13 internautes sur 13 ont trouvé ce commentaire utile 
HASH(0xa1db6eb8) étoiles sur 5 Another great reissue of Stokowski's great performance. 1 avril 2005
Par Wei Hsien Li - Publié sur
Achat vérifié
As a fan of both Mahler and Stokowski, I would never say Stokowski is a Mahlerian conductor. But surprisingly, every Mahler made by Stokowski is wonderful. As for Symphony no.2, the RCA one has high -standard recording and vivid interpretation. You won't bother to pick out some minor techical pitfall of orchestra since the performance itself is so touching and the recording is awesome. The live reocrding here I listen the old M&A issue for the first time. I would never forget how much I was touched. This live not only overwhelmed Stokowski's own RCA one, but also those Mahlerian conductors like Walter, Klemperer, and Scherchen.. It is so convincing that makes you believe Mahler no.2 should be like this.(How interesting the feeling comes out from the recording from the "strange" Stokowski). The only pitfall here is the recording, but relatively speaking, it is a good mono recording. Even if you are those audiophile who only wants to listen Hi-fi Mahler, I still urge that you must listen to this performance as long as you love Mahler.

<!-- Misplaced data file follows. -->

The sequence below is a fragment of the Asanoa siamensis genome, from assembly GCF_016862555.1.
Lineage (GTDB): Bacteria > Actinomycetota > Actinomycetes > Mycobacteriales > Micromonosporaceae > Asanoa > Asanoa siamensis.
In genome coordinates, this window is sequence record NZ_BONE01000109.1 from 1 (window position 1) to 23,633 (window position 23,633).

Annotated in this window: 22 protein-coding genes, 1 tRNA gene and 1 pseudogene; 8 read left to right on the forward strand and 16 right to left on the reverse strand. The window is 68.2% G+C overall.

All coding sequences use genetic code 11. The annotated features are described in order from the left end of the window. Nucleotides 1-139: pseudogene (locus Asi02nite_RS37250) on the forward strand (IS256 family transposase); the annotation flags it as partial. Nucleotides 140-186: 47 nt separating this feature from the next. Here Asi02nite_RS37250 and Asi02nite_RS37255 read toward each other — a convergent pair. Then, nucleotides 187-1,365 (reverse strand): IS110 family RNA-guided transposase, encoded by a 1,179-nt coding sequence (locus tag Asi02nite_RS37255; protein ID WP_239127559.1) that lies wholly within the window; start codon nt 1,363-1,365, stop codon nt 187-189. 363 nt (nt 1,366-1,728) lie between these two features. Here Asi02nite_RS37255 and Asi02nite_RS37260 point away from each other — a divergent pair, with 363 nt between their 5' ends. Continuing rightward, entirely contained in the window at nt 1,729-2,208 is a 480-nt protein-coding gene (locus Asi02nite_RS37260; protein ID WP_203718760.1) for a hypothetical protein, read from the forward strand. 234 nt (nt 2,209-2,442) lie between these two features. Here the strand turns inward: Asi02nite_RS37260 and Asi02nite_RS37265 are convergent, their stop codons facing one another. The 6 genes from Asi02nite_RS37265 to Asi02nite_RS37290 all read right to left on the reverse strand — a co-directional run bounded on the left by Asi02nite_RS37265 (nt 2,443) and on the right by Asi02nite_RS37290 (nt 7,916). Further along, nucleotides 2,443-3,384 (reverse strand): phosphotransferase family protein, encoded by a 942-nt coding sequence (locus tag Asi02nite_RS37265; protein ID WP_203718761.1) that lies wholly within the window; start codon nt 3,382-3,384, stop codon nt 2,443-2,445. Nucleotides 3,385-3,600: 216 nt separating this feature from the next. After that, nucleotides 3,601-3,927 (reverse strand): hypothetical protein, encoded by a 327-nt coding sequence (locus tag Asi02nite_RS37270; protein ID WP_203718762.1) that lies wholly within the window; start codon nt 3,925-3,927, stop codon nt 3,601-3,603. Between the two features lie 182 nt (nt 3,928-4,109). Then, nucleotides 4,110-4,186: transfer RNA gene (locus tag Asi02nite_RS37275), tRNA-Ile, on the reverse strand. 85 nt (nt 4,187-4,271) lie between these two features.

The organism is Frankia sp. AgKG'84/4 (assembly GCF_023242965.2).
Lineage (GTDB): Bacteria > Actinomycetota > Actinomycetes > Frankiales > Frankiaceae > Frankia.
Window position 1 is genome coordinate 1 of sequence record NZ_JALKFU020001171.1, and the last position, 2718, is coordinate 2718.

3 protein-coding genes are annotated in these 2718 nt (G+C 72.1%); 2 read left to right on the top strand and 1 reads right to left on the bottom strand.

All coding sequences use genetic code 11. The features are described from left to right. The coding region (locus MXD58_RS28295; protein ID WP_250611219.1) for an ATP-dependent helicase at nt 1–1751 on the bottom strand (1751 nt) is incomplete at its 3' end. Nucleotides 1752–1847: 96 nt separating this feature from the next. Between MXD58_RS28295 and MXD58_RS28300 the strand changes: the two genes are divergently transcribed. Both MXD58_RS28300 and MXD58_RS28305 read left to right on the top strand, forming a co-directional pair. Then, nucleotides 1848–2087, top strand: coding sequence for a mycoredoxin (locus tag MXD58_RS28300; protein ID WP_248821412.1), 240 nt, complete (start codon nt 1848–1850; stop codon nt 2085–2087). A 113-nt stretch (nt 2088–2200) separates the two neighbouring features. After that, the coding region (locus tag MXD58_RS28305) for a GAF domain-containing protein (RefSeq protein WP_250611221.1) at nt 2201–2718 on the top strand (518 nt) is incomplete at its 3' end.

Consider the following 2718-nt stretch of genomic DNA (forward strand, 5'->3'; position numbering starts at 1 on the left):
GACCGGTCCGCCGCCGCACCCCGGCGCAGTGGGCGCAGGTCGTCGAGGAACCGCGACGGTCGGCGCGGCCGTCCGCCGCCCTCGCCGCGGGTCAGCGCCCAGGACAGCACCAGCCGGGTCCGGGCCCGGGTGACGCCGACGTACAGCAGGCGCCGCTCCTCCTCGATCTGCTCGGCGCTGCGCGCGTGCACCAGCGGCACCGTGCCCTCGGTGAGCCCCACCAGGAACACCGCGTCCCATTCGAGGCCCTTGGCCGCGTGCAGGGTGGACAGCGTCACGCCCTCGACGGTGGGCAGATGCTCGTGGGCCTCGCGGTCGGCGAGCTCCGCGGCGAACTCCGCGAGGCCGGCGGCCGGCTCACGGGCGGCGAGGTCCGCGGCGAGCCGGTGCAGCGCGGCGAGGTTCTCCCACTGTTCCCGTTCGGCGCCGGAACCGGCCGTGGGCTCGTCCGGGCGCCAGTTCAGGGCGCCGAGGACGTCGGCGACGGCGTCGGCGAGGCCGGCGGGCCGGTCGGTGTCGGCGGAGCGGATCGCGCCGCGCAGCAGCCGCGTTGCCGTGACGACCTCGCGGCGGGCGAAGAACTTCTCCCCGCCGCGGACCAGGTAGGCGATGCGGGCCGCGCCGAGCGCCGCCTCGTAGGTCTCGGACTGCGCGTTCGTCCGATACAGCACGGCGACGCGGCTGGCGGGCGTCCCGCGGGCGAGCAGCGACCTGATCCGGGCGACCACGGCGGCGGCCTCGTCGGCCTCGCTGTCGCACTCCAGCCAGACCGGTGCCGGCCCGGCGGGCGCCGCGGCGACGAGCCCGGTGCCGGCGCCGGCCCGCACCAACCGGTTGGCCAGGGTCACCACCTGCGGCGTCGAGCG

3 internautes sur 3 ont trouvé ce commentaire utile 
HASH(0xa1db9b34) étoiles sur 5 Vintage Stokowski 22 octobre 2011
Par Ralph Moore - Publié sur